So lets say we want to get the metadata for the folder /foo/bar/baz and the files inside it. We start off by getting the metadata for the root "folder", helpfully called root (gotta start somewhere). Along with all the info about that root folder we get back its ID. Lets say its ID is 'root123456' (it won't be, its opaque and apparently random, but this will do for our purposes).

Now we have to find foo. We request the file list, with some search filters (normally all on one line, presented here with newlines for readability):

'root123456' in parents and
title = 'foo' and
mimeType = 'application/'

Gotcha 1: deleted ("trashed") and hidden files are returned by default. We don't want those. So actually the filter is:

'root123456' in parents and
title = 'foo' and
mimeType = 'application/' and
trashed = false and
hidden = false

Gotcha 2: this query goes into the q= parameter of a GET request, however it needs to be form-encoded rather than the standard URI 'percent' encoding.

(Neither of these gotchas are documented. Good luck).

Assuming it exists, we'll get back a "list" containing one item. I'm not actually sure if two items with the same name and type can exist. Probably, so I return "not found" if I don't get exactly one result yet. That's an implementation detail though, and it might change.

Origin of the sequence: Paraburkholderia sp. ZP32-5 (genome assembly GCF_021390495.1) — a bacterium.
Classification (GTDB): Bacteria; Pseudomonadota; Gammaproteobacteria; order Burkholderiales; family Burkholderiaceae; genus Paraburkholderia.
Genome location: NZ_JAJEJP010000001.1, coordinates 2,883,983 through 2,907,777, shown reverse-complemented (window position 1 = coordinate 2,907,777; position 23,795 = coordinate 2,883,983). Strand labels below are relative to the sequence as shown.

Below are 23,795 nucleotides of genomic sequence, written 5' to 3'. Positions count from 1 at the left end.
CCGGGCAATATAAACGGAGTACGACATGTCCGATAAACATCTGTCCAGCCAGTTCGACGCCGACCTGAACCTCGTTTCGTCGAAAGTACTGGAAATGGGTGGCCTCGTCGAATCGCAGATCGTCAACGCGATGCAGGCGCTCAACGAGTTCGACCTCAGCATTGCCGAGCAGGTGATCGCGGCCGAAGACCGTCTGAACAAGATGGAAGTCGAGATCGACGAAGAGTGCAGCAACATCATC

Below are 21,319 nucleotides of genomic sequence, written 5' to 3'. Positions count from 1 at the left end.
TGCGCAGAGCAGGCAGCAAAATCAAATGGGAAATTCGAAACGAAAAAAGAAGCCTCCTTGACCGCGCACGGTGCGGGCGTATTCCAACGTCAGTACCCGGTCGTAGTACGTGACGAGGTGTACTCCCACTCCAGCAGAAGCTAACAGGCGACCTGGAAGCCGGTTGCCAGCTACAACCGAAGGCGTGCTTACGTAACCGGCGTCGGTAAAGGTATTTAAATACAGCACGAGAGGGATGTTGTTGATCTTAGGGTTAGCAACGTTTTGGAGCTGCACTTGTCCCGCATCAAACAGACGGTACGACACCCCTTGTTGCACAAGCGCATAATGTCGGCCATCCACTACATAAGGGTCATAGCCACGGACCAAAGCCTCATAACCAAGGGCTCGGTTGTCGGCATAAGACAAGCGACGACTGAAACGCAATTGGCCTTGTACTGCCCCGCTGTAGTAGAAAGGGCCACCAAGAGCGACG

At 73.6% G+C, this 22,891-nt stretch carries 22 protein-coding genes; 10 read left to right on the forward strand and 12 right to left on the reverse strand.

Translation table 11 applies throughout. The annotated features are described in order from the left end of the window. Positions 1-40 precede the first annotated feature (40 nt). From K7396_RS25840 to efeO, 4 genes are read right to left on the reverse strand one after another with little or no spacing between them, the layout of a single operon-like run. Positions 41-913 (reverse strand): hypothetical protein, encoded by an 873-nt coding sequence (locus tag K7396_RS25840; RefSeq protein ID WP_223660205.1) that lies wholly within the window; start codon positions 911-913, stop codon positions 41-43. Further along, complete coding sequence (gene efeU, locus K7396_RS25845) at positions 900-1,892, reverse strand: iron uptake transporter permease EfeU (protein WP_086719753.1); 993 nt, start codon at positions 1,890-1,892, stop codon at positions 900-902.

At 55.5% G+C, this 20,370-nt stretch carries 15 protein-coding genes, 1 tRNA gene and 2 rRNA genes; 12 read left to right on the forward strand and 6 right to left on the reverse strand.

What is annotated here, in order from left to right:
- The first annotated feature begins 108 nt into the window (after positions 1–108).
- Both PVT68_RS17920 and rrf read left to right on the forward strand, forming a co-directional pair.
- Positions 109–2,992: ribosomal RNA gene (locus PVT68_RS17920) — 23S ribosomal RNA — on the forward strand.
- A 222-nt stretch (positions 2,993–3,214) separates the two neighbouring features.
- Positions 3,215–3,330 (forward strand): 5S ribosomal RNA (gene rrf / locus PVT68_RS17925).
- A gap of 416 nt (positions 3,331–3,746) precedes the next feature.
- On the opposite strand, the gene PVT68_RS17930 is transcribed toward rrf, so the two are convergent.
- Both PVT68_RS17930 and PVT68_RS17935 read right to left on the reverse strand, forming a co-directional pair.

So now we have our foo metadata, we can get its ID and then repeat the process for bar, and so on.

Each of these requests is a separate HTTP call. They're stateless, so various performance tricks can be utilised (keepalives, etc). My servers are on good networks so its not that slow, but its still a lot of round-trips.

Once we drill down that far, we do a final request for a file list with the same filter, this time leaving off the title and mimeType term (we want everything).

'baz123456' in parents and
trashed = false and
hidden = false

Gotcha 3: this will return Google documents, spreadsheets, presentations and the like. These are identifiable by MIME type, and are not downloadable (because they're internal application magic). Their metadata has various URLs for converting to eg Word documents, but these aren't really appropriate for our use. We'd like to filter them out. Unfortunately that means filtering by excluding a specific set of MIME types in the filter:

'baz123456' in parents and
mimeType != 'application/' and
mimeType != 'application/' and
mimeType != '...' and
trashed = false and
hidden = false

That sucks because you have encode the full list of exclusions right there in the query, so you have to update that when Google adds a new type of document. Instead I've opted to drop anything with a zero size, but there's no size search term available, so instead I've got to pull the lot and then filter.

Anyway, we now have the metadata for the requested path and all its children, so we can return this back to the caller. It takes N+2 HTTP requests to get all the data we need, where N is the number of "inner" path components. This is hardly ideal, but it works well enough, is probably fast enough for most cases (ie there aren't likely to be very very deep folder hierarchies) and isn't even a lot of code.